Unless you’re in Cranston, Rhode Island and happen to wander into Tony Papa’s Italian Restaurant half an hour before closing. On that evening, you have entered The Twilight Zone.
I’d worked up a world class craving for humble pasta and meatballs in red sauce, with a little salad.
It's the easiest thing to prepare, and fortunately easy to find on their menu. When the waiter brought our Chianti, we said we were ready to order. I pointed to the section of the menu that says FAVORITE ITALIAN DINNERS. There are three, one of which is Meatballs...Nestled into Your Choice of Pasta. The notation immediately below says “All Italian Dinners include Your Choice of Salad or Pasta or Daily Potato and Vegetable” Perfect! I opted for the salad and the vegetable, and settled back to anticipate Italian heaven. Wrong.
“You can’t do that,” the waiter said.
“Because you can’t have a salad and pasta.”
“Because it says salad or pasta.”
“That’s if you’re ordering it as an accompaniment. According to the menu, if I wanted to, I could actually order even more Pasta instead of the Salad or Daily Potato, along with a Vegetable,” I explained as I ran a finger along the lines to show him, word for word, in case he was new to the job or hadn’t read the menu in awhile or couldn’t read at all. “But all I really want is the salad.”
“No. Not both.”
“What’re you, my mother?” I said with the sweetest smile I could muster. Proximity to spaghetti brings out the Italian in me, and that can mean zero-to-sixty sarcasm that morphs into Neopolitan super-bitchiness. It’s a gift.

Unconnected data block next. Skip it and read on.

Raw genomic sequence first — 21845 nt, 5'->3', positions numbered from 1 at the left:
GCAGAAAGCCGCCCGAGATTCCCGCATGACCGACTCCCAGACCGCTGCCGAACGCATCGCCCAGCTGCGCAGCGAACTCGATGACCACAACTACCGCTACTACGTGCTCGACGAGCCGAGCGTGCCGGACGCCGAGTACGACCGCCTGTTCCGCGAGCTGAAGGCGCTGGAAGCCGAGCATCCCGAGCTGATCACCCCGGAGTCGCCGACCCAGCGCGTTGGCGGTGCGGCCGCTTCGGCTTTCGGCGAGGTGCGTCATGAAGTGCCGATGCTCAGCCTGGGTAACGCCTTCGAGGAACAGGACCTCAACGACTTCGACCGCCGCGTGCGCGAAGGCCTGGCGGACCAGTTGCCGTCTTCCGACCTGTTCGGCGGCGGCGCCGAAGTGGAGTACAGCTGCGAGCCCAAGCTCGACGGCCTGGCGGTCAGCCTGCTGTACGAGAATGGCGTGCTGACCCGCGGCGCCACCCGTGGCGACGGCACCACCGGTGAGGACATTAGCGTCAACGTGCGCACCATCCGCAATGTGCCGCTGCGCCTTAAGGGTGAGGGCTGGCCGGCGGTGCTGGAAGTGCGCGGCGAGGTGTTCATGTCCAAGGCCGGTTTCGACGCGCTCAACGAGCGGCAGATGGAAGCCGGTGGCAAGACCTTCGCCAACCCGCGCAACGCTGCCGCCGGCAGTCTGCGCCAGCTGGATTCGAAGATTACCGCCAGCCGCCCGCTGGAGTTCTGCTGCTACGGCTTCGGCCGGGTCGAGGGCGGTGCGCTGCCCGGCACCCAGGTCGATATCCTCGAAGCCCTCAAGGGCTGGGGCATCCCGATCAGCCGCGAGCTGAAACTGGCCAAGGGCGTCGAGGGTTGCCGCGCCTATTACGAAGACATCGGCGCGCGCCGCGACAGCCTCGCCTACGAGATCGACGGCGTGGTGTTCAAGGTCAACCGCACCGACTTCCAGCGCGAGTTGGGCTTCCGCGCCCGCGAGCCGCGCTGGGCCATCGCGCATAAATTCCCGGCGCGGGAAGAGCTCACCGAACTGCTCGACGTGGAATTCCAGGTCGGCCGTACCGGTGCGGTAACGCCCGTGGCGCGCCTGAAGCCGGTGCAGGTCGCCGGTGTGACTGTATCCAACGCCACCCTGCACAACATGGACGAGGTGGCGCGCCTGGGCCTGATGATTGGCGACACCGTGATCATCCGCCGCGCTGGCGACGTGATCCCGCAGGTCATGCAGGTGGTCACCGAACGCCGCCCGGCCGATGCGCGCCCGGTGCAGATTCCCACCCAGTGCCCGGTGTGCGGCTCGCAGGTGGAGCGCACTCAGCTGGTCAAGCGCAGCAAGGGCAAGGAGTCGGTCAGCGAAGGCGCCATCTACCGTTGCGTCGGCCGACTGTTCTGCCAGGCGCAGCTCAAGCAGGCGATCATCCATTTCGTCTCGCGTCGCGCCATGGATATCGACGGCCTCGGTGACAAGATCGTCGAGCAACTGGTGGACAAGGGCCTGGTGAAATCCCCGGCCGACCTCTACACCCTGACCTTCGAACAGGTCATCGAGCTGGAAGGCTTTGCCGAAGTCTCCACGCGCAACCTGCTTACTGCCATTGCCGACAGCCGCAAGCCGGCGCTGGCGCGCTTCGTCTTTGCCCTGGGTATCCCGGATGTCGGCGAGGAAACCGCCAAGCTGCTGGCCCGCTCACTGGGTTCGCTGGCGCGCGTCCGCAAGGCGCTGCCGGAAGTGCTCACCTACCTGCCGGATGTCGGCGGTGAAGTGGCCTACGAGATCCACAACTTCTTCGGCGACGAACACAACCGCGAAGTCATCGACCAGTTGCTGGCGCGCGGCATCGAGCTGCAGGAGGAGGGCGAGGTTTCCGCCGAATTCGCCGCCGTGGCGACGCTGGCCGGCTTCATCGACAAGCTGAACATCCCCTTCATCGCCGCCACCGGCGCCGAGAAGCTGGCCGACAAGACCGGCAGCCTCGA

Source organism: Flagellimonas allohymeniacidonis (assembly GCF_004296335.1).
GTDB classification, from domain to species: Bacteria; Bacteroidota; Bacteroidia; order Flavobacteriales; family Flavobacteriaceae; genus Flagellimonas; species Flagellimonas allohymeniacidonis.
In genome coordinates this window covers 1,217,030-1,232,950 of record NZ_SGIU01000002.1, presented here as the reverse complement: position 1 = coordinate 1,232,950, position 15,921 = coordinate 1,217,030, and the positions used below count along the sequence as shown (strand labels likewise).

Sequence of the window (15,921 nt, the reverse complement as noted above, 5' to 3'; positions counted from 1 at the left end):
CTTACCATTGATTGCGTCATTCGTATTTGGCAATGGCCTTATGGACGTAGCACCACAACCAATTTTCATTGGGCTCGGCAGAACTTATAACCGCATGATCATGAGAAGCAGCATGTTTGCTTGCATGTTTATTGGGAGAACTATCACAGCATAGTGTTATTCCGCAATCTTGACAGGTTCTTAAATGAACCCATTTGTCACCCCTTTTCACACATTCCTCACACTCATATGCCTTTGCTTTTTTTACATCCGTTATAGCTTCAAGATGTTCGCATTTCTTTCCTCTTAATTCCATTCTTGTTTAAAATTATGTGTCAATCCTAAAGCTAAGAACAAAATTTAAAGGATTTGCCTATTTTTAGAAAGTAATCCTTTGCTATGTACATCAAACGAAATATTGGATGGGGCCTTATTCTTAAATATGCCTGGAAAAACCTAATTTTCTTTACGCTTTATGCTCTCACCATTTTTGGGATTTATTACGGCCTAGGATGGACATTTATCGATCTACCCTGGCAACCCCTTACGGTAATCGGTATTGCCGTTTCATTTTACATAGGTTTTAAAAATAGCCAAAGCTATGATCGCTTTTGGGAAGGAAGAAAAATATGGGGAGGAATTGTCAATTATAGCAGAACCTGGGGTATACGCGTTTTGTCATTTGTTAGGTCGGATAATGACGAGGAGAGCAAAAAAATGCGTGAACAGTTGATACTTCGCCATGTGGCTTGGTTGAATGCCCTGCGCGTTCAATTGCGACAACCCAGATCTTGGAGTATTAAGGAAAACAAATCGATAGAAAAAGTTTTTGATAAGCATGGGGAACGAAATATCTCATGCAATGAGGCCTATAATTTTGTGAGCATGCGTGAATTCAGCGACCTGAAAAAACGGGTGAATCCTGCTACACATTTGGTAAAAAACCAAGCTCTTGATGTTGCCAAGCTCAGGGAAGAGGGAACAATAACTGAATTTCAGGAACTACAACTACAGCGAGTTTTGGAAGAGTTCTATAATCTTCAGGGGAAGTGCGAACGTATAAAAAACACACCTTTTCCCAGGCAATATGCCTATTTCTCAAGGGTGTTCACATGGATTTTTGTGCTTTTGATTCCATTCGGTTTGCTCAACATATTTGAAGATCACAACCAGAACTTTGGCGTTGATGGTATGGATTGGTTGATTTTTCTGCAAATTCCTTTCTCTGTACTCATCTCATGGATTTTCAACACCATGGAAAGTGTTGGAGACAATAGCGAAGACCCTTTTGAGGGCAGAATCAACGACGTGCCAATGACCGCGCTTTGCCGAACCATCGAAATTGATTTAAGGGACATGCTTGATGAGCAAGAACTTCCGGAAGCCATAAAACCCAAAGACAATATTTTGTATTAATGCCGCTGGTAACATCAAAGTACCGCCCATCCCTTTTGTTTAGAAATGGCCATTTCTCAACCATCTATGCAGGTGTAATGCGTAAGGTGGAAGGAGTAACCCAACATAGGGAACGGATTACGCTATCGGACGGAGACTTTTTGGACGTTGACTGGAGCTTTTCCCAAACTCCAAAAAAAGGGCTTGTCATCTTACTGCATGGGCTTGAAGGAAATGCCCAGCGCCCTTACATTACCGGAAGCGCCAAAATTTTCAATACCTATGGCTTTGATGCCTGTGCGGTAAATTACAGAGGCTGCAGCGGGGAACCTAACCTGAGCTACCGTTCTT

“Is the owner here?” I asked.
“Yes, he is.”
“I’d like to talk with him, please.”
The waiter returned soon: “The bartender says you’re wrong.”
“Is the bartender the owner?” I peeled off my sweater, it was getting hot in there.
“Then let me talk with the owner.”
As I waited, I knocked down the rest of the wine, and the owner finally emerged from the kitchen. A formidable, dark-haired man, more wary than friendly, wafting a scent reminiscent of a pet I once owned - a goat. As I apologized for taking his time, took a deep breath and patiently explained again (yes I did, it’s something I picked up - and couldn’t shake off - from living in Canada), he feigned interest in the menu. When my lips stopped moving, he answered.
“No. Only the vegetable.”
“But why? It says…” and I read it again with a lot of Pleeeeese, massa Tony! in my voice, my pasta-and-salad craving now through the roof.
“Right,” he said firmly. He’d had to agree with me, and now I knew I had him. “So?”
“The menu’s wrong.”
At that point, I think you'll agree ordering anything at all would have been a bad idea. We paid and left…with a copy of the menu, which you see above, as a souvenir of the complete breakdown of customer service. Later, online, I found another damning review of the same restaurant from a diner who had been a frequent customer and had brought many family members there. One fateful night he’d ordered the swordfish, told the server it was dry, and watched in disbelief as the owner sat down next to him, told him he was wrong and that he wasn’t going to prepare another one, and maybe wouldn’t prepare him anything else at all.
Please don’t confuse this dictatorial, insensitive, cold, short-sighted stupidity with the amusing, fictional "Soup Nazi" on Seinfeld. What’s happening at this insignificant little eatery in Cranston, Rhode Island is sadly representative of the downward spiral of real American customer service. It says: Stay Or Go, We Don’t Care.
I WENT. I do care. Fortunately a really great Italian restaurant, Sogno’s, is right down the street and happily awaiting new diners that Tony Papa’s ungratefully place-kicks out of its customer base.